The Long Road to Gettysburg by Jim Murphy. Detailed description of the Battle of Gettysburg in the American Civil War, brief enough to be accessible to younger readers. Most of the material is taken from eyewitness accounts by two soldiers: Thomas Galway, a Union soldier from Cleveland, Ohio, and John Dooley, a Confederate soldier from Richmond, Virginia.
    Worlds of Difference: European Discourses of Toleration, c. 1100-c. 1550 by Cary J. Nederman. Expert on medieval political thought challenges the notion that the Middle Ages were an unbroken story of repression, killing non-conformists and subjugating minorities in the name of the One True Church. There was a lot of that, of course, but Nederman identifies a number of prominent writers, many of them within the Church, who argued for state autonomy from religious power, tolerance of non-Christian peoples, and/or strength from diversity. Interesting set of arguments from a distant and very different time.
    Preaching in London by Joseph Fort Newton. Newton was called from the Little Brick Church in Cedar Rapids (where is/was that?) to City Temple, where he served from 1917-1920. His main concern was to help heal relations between Americans and Britons, and to overcome prejudices each held about the other. I suppose such prejudices still exist, but we get on pretty well now, so it makes for a strange read.
    Population 485: Meeting Your Neighbors One Siren at a Time by Michael Perry. It's hard to overstate how much I like this book. Perry returns to his tiny Wisconsin town after 12 years' absence, and reintegrates by becoming an EMT and joining the volunteer fire department. This connection ties him closer to the place he loves through people he loves. A natural for my course on place. (I hope my students agree.) Chapter 7, "My People," is one of the most amazing essays I've ever read. He starts by saying he feels at home in places, but not necessarily with people, but his joint venture with his fellow volunteers gives him a home in what is essentially their world not his.
    Climate Wars: True Believers, Power Brokers, and the Eleventh-Hour Fight to Save the Earth by Eric Pooley.Detailed if depressing history of the 2009 climate bill that passed the House but failed in the Senate due to a filibuster. Pooley, a reporter for Bloomberg News, explores the activists supporting climate legislation, the policy entrepreneurs within government, and the opposing interests who successfully blocked action. The book tries to end on a hopeful note, but the question lingers whether any complex policy issue can be addressed in the current political environment where simple-and- appealing almost always wins, no matter how foolish and inaccurate.    
    The Magic Thief, The Magic Thief: Lost, and The Magic Thief: Found by Sarah Prineas. Series of books about a street boy who becomes a magician's apprentice in a city where the "magic level" is mysteriously disappearing. Amusing meld of medieval, modern technology, mystical and scientific thinking. Oh, and good stories, too.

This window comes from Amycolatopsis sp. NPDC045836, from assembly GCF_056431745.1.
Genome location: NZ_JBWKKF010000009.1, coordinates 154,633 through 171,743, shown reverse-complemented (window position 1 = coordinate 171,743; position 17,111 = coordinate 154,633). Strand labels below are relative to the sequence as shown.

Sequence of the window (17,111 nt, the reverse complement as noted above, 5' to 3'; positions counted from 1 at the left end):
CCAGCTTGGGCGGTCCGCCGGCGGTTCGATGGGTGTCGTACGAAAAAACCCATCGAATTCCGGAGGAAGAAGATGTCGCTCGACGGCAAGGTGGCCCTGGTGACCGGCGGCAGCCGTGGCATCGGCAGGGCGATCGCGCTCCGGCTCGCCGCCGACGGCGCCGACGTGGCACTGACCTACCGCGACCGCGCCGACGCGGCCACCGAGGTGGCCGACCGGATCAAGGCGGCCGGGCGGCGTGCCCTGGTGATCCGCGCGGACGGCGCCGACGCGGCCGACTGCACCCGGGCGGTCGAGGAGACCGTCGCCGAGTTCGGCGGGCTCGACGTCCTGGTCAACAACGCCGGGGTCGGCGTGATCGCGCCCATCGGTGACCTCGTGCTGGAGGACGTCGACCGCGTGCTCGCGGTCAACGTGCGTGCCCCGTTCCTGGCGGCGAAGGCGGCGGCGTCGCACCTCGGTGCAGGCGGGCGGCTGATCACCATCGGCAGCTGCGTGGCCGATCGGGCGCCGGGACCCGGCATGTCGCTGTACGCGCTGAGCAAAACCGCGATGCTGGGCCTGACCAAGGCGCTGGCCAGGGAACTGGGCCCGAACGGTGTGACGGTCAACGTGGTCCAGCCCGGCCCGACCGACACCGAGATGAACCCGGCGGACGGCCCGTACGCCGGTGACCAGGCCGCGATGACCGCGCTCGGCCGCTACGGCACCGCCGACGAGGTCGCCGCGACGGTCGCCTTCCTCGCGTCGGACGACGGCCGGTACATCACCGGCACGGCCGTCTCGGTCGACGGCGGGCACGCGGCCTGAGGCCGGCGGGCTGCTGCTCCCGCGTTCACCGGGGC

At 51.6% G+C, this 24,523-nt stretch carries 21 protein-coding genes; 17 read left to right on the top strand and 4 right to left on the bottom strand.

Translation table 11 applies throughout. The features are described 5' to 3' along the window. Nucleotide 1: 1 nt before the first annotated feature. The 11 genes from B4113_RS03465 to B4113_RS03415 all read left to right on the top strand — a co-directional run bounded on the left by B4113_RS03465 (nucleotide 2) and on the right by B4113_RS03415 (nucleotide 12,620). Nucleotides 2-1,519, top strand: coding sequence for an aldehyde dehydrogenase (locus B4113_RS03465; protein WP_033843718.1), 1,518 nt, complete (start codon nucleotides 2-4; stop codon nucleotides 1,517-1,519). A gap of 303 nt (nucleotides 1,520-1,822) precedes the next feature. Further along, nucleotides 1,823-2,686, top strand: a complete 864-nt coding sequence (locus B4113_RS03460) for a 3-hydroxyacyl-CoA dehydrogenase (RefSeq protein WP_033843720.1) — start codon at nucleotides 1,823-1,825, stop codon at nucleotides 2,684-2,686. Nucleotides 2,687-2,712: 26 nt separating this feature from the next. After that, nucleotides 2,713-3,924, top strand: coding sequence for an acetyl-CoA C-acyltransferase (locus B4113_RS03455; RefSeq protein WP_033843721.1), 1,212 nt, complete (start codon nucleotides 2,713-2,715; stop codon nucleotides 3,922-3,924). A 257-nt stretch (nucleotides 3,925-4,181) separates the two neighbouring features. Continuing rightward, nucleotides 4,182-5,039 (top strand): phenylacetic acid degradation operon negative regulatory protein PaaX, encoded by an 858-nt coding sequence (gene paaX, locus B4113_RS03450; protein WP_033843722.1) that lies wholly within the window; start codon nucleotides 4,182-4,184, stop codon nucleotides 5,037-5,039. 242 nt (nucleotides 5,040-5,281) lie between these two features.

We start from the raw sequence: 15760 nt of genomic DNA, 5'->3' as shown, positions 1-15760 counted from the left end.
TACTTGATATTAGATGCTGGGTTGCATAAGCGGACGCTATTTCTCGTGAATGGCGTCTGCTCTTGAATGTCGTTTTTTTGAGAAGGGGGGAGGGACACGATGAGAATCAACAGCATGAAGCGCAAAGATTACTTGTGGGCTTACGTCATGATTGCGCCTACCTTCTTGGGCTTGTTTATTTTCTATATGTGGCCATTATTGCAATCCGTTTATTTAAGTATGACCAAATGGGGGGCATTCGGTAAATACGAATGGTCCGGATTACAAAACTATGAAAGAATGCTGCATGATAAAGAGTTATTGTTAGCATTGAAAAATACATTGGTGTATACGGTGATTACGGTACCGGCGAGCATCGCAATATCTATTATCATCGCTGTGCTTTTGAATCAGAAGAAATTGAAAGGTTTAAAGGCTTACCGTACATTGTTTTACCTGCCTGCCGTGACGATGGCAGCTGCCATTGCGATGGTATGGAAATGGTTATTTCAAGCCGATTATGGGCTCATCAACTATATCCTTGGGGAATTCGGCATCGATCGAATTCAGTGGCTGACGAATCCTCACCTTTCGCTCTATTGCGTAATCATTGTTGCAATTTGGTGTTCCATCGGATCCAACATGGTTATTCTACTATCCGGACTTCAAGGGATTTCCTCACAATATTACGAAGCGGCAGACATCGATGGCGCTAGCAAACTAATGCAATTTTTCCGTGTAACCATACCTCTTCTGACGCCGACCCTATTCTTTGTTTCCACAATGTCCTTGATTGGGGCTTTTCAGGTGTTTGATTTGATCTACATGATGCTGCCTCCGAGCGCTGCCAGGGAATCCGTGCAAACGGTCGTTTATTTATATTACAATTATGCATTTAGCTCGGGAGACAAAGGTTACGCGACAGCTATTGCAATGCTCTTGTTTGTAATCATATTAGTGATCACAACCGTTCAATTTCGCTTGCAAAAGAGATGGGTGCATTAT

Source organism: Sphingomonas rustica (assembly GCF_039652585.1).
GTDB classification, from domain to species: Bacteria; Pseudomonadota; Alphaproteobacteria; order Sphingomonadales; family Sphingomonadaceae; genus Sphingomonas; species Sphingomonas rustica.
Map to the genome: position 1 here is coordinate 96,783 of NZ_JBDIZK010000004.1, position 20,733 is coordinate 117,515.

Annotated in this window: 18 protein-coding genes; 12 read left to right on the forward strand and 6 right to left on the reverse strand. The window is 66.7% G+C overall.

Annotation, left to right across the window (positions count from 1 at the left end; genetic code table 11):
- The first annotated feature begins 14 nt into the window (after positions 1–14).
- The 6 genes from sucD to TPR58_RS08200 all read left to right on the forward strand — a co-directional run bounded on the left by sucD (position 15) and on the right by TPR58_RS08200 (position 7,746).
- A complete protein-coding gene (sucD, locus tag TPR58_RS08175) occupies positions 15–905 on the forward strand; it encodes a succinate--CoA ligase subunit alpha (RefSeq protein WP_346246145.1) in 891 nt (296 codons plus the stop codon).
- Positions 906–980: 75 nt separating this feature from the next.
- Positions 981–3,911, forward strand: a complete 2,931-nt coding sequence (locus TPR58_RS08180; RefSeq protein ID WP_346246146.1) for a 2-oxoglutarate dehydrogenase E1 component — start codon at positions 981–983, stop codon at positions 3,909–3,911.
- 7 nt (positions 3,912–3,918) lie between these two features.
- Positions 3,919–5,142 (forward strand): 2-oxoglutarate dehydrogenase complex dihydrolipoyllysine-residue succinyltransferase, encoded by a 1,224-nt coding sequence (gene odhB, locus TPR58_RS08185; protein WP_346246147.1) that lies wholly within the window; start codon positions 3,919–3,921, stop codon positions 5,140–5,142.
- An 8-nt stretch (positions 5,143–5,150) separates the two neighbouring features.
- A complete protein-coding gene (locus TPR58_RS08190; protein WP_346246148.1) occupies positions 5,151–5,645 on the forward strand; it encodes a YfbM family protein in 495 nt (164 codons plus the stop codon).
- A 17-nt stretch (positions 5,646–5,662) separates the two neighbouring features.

Original Meanings: Politics and Ideas in the Making of the Constitution by Jack N. Rakove. One of the best accounts of the Constitutional Convention I've read, Rakove (history, Stanford) presents Convention and post-Convention debates on a number of issues. He concludes that deriving the intent of the Framers on specific questions of law is rarely easy, and it's not at all clear that we should anyhow. Useful corrective to contemporary politicos who attempt to appropriate the Framers to their own goals.
    The Path: A One-Mile Walk Through the Universe by Chet Raymo. Massachusetts physics professor describes his one-mile walk from home to office, along a path through an undeveloped area of his town--what might be called a micro-place. Along with local history, each new section he encounters brings new observation, scientific description, and reflection. He is optimistic about both the impact of human development and "the Arcadian ideal of humans living in harmony with tamed nature."
    Ivanhoe by Sir Walter Scott.  A bit over the top, but great escapist literature for a long cold winter.  Ivanhoe is an English Saxon living in the troubled era of King Richard, Robin Hood, and that bunch.  Much jousting.  One of the most memorable characters is Rebecca, a young Jewish woman who battles religious bigotry and male domination with aplomb.
    Super Sad True Love Story by Gary Shteyngart. Young Eunice Park finds herself in a relationship with Lenny Abramov, an older, homely schlemiel. She struggles with the security the relationship provides as opposed to her attraction to bolder, handsomer men--Lenny's entrepreneur boss and an ex-Army political activist--against the backdrop of a dystopian America consumed by technology, an authoritarian government, consumerism, and the desperation of the poor.
    Trotsky's Diary in Exile, 1935 by Leon Trotsky. Exiled Soviet leader, near the end of his life, languishes in France and then Norway, while hunted by the evil Stalin. Mostly descriptions of his misery along with obscure commentary on contemporary politics.